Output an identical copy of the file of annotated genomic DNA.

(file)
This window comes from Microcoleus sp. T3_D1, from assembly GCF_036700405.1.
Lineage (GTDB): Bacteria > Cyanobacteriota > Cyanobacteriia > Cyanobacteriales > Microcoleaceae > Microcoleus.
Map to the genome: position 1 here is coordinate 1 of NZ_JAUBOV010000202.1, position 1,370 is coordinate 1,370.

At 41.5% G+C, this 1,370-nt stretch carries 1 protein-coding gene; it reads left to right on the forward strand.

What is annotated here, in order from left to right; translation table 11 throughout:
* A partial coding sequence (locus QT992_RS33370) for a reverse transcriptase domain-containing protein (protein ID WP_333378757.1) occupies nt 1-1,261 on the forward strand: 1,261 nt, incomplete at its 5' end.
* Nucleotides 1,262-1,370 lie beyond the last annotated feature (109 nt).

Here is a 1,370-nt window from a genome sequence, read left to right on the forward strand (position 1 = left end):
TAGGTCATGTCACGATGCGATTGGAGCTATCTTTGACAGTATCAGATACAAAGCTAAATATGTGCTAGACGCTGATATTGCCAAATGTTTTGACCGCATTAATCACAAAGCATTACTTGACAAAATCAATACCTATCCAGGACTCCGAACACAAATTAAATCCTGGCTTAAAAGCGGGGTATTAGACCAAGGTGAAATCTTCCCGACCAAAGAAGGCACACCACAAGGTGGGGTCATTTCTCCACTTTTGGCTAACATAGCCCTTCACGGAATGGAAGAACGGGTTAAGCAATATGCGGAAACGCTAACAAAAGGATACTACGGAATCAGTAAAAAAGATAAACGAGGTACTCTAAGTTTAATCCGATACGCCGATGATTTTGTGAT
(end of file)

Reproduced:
This window comes from Microcoleus sp. T3_D1, from assembly GCF_036700405.1.
Lineage (GTDB): Bacteria > Cyanobacteriota > Cyanobacteriia > Cyanobacteriales > Microcoleaceae > Microcoleus.
Map to the genome: position 1 here is coordinate 1 of NZ_JAUBOV010000202.1, position 1,370 is coordinate 1,370.

At 41.5% G+C, this 1,370-nt stretch carries 1 protein-coding gene; it reads left to right on the forward strand.

What is annotated here, in order from left to right; translation table 11 throughout:
* A partial coding sequence (locus QT992_RS33370) for a reverse transcriptase domain-containing protein (protein ID WP_333378757.1) occupies nt 1-1,261 on the forward strand: 1,261 nt, incomplete at its 5' end.
* Nucleotides 1,262-1,370 lie beyond the last annotated feature (109 nt).

Here is a 1,370-nt window from a genome sequence, read left to right on the forward strand (position 1 = left end):
TAGGTCATGTCACGATGCGATTGGAGCTATCTTTGACAGTATCAGATACAAAGCTAAATATGTGCTAGACGCTGATATTGCCAAATGTTTTGACCGCATTAATCACAAAGCATTACTTGACAAAATCAATACCTATCCAGGACTCCGAACACAAATTAAATCCTGGCTTAAAAGCGGGGTATTAGACCAAGGTGAAATCTTCCCGACCAAAGAAGGCACACCACAAGGTGGGGTCATTTCTCCACTTTTGGCTAACATAGCCCTTCACGGAATGGAAGAACGGGTTAAGCAATATGCGGAAACGCTAACAAAAGGATACTACGGAATCAGTAAAAAAGATAAACGAGGTACTCTAAGTTTAATCCGATACGCCGATGATTTTGTGAT